Skip to main content
Opinion_

75 years on from Pearl Harbor

6 December 2016
'A date which will live in infamy' that marked a turning point in WWII.

On December 7 1941, the Japanese Imperial Navy launched an attack on a US naval base in Pearl Harbor, Hawaii. Now, 75 years on, University of Sydney experts reflect on the impact of this historical event.

US Shaw exploding at Pearl Harbor

USS Shaw exploding during the Japanese raid on Pearl Harbor 7 December 1941. Image: Wikimedia Commons

December 7, 2016 will mark 75 years since the Imperial Japanese Navy launched a surprise attack against a United States naval base at Pearl Harbor, Hawaii in 1941. The following day, US President Franklin D. Roosevelt labelled it 'a date which will live in infamy' and the US declared war on Japan, formally entering World War II.

A failure of leadership

Dr Seiko Yasumoto, a Senior Lecturer in the Department of Japanese Studies and a researcher in Japanese media and cultural studies, says the regrettable attack was minor from a military perspective in the context of World War II, but politically significant as it brought the US into the War.

“US economic historian Robert Higgs points out that the US was aware, having broken the Japanese code, Japan would retaliate against the US in a military way because of sanctions initiated by the US and the freezing of Japanese assets in the US to limit Japanese military expansion in Asia," Dr Yasumoto said.

“Isoroku Yamamoto, the planner of the attack on Pearl Harbor, knew well that Japan could not sustain a war against the US."

Dr Yasiumoto adds that personally knowing the devastation was disproportionately suffered by the Japanese people flowing on from Pearl Harbor, the pre-emptive attack was a mistake.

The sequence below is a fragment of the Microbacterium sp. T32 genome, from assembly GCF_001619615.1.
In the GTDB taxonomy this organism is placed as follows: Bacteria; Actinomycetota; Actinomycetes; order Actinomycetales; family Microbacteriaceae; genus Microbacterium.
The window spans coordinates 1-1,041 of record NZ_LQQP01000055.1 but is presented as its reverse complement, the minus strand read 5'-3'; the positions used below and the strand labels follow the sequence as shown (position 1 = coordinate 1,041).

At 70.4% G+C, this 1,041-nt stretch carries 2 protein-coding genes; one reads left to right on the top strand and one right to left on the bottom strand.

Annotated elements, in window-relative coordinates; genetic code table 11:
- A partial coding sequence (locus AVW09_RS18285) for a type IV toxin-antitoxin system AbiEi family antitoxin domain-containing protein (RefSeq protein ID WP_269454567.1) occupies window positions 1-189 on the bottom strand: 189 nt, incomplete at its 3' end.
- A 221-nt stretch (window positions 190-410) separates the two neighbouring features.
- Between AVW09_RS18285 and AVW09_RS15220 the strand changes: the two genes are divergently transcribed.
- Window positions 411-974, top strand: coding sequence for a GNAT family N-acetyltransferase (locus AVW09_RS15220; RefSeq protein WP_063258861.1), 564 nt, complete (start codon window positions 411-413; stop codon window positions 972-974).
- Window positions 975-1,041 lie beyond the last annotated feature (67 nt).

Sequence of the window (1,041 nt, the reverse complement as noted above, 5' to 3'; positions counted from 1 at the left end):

"A stain remains on the leaderships at the time, in Japan with focus on military expansion and the US with control of trade, that diplomacy did not prevail," Dr Yasumoto said. 

“We cannot rewrite history but hopefully we can learn from it. I am very pleased that post-World War II Japan has withdrawn from military expansionist policies and is moving forward to regional reconciliation.”

USS Arizona burning

USS Arizona burning during the Pear Harbor attacks. Image: Wikimedia Commons

Australia’s fear of invasion

Professor Richard Waterhouse, an historian specialising in Australia from the Department of History, says when the Japanese launched their series of attacks without warning on December 7, Australia’s prime concern was less with the events at Pearl Harbor, but more with the simultaneous Japanese landings in Malaya.

“Australians believed that 'fortress' Singapore (which was in fact merely an undermanned naval base) held the key to Australia’s defence. They also believed that Japan was a medieval society incapable of threatening Western power," said Professor Waterhouse.

“But as the Japanese won victory after victory in Malaya and the Philippines, as well as sinking British Royal Navy warships in the Indian Ocean, Australians became increasingly fearful that their country would also be invaded."

“As Australians also came to understand the extent of British military weakness in Asia and the Pacific, they turned increasingly to the US as their only hope."

US emerges as world power

Professor James Curran, a Professor in the Department of History specialising in America's relations with the world, says December 7 marked a significant day in US history.

“As US President Franklin D. Roosevelt called it, the ‘day of infamy’ is the day that brought the US into World War II, a conflict out of which America emerged as a world power," Professor Curran said.

“Now the world watches and waits to see whether Donald Trump trashes the post-war liberal international order that the US played such a pivotal role in constructing.”

Annika Dean

Assistant Media and PR Adviser (Humanities and Social Sciences)

Related Articles